I’ll take “what are things that waking up Wednesday morning felt like?” for $500, Alex. Sorry, apparently it’s Ken now.
I won’t lie: I nearly pulled a Peter Gibbons, desperately trying to retrieve my filed prediction from beyond the transom. But prudence won out. I figured my MacBook couldn’t withstand a full-grown man diving into it.
So it’s the morning after Election Day (which is quickly turning to Election Week) and the red wave crested and crashed well before the shoreline. As of this writing, the bleakest form that can be made out is a slim GOP majority in the House and Democrats holding the Senate—assuming a Georgia runoff race rewards the incumbent.
My exact predictions were obviously wrong. I am once being forced to learn Twitter isn’t real life, and that voters aren’t automatons bending with the forces of history. It’s a tough lesson, but it comes with the added benefit of realizing real, acting humanity still exists.
If there was a running thread through all the races on Tuesday, it was the incumbent factor. This election was Fenno’s paradox on steroids. Incumbents across the board, including many young Democrats, held their own. Few seats ended up actually flipping, either to red or blue. Yet one CNN exit poll showed nearly three quarters of voters are “angry” with the country’s direction. Pair that with ongoing economic dissatisfaction stemming from historically high inflation and you have a recipe for an incumbent basting.
But Democrats outpaced the competition compared to their polling position. Why? Republicans had the best electoral arrow in the quiver: widespread dissatisfaction. Sitting presidents always lose big the first midterm cycle—it’s revenge of the loser. Joe Biden can’t finish a sentence, but his candidates can ward off challengers in a year where gas hit $5 a gallon? What gives?
To paraphrase Billy Shakes, first thing to do is kill all the pollsters—occupationally speaking of course. Either the models are all wrong, or the American people aren’t forthright about telling strangers their political predilections. (Shy Trump factor in 2016; Shy Donkey factor in 2022.) Whatever the case, opinion pollsters have besmirched their reputation beyond repair. Used-car salesmen look like anchorites by comparison.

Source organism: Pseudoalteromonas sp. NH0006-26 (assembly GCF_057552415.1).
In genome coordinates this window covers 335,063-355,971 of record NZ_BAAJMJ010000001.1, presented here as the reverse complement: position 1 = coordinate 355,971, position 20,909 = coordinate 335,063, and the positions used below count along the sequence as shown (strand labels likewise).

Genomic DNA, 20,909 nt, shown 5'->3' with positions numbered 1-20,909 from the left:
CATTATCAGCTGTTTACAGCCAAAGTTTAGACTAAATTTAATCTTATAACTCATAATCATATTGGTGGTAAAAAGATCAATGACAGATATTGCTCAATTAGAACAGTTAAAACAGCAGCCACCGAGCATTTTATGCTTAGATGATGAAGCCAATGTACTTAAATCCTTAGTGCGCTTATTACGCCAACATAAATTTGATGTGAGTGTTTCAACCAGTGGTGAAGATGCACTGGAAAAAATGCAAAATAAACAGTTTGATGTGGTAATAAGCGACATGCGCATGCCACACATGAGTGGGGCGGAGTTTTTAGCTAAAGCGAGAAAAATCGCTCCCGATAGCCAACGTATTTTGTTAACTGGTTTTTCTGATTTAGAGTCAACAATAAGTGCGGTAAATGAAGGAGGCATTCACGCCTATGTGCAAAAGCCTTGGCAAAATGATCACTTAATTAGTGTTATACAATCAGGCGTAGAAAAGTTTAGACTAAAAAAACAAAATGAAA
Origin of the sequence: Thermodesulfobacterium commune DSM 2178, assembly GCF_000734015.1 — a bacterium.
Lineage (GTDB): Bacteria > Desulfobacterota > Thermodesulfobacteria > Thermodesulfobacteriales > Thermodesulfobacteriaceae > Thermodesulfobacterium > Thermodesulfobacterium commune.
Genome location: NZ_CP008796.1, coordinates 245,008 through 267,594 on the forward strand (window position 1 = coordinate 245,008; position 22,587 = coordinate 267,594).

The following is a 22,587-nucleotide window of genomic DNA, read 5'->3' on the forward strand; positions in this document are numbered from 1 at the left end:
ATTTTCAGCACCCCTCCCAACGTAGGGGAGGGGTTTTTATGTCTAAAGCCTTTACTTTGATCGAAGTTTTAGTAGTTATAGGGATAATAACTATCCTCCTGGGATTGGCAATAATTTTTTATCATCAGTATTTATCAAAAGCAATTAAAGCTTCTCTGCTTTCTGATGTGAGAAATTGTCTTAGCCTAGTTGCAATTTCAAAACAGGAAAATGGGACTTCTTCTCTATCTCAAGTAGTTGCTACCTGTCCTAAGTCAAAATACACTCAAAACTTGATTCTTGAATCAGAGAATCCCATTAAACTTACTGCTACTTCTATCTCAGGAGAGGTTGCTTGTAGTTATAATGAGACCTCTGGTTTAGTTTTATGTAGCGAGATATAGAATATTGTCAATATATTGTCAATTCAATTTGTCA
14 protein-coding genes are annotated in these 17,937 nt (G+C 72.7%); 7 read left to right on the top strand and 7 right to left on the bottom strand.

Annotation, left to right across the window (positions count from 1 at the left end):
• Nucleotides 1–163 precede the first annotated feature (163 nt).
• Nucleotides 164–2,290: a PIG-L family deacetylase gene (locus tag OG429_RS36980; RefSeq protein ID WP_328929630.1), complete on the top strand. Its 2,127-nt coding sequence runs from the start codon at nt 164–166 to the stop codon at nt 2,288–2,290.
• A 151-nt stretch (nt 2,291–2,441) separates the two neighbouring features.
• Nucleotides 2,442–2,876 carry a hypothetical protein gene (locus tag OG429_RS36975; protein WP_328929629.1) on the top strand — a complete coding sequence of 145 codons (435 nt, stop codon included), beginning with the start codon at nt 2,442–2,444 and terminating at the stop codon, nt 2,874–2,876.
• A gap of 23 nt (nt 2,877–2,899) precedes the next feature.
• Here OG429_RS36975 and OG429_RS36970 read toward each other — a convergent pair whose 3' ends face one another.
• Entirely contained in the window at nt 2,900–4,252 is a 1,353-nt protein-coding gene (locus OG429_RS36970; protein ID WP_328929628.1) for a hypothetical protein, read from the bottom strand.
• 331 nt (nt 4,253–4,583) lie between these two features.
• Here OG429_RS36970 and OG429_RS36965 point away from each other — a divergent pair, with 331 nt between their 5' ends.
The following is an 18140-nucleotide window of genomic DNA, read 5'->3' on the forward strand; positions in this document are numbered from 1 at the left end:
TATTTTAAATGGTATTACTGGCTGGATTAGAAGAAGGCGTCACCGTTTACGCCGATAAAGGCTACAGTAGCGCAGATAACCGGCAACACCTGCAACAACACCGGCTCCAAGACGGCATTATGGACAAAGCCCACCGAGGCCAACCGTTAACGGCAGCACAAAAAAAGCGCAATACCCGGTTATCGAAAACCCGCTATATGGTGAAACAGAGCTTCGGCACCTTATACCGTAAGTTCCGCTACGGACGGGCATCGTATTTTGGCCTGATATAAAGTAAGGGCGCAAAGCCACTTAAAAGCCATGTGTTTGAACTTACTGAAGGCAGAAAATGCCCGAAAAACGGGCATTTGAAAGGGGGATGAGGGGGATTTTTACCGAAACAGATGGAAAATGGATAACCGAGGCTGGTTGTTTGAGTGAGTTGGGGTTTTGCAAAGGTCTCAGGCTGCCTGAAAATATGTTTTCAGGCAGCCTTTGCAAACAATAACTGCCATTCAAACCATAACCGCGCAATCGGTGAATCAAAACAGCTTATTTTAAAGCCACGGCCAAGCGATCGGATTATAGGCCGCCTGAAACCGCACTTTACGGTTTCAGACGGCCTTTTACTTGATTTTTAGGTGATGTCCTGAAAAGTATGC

That so many congressional seat-warmers were rewarded with another term in such a despondent year shows a deep small-c conservatism among voters. Maintaining the status quo is the definition of conservatism, even if it means pulling the lever for liberals. American voters stuck with the devil they know—debilitating inflation, high gas prices, climbing interest rates, heated disputes over school curriculum—instead of affording power to an unknown. It was millions of Mrs. Bridges voting for “the world to remain as it was.” That reticence demonstrated that, contrary to the pundit blather on TV, a vote in America is never guaranteed. America isn’t the Sunday morning roundtable, with a few wishcasting opinions on millions. The country is largely made up of what Alexander Woollcott called, “small decent people everywhere, the nameless and numberless people of good will who hold, I do proudly believe, the balance of power.”
Many more votes still have to be counted out west. Furious and familiar fault-finding and recriminations are incoming: The base! The establishment! Trump! Mitch McConnell! Mail-in ballots! Dominion machines! Populism! Racism! Abortion! Blame will be the main course this Thanksgiving. But the people have spoken, in the most surprising, incoherent, hypocritical, and mind-bending way possible. But ain’t that America?
The more important question: will I learn my lesson in tea-leaf reading? Let’s see what RealClearPolitics says about the 2024 Republican primary…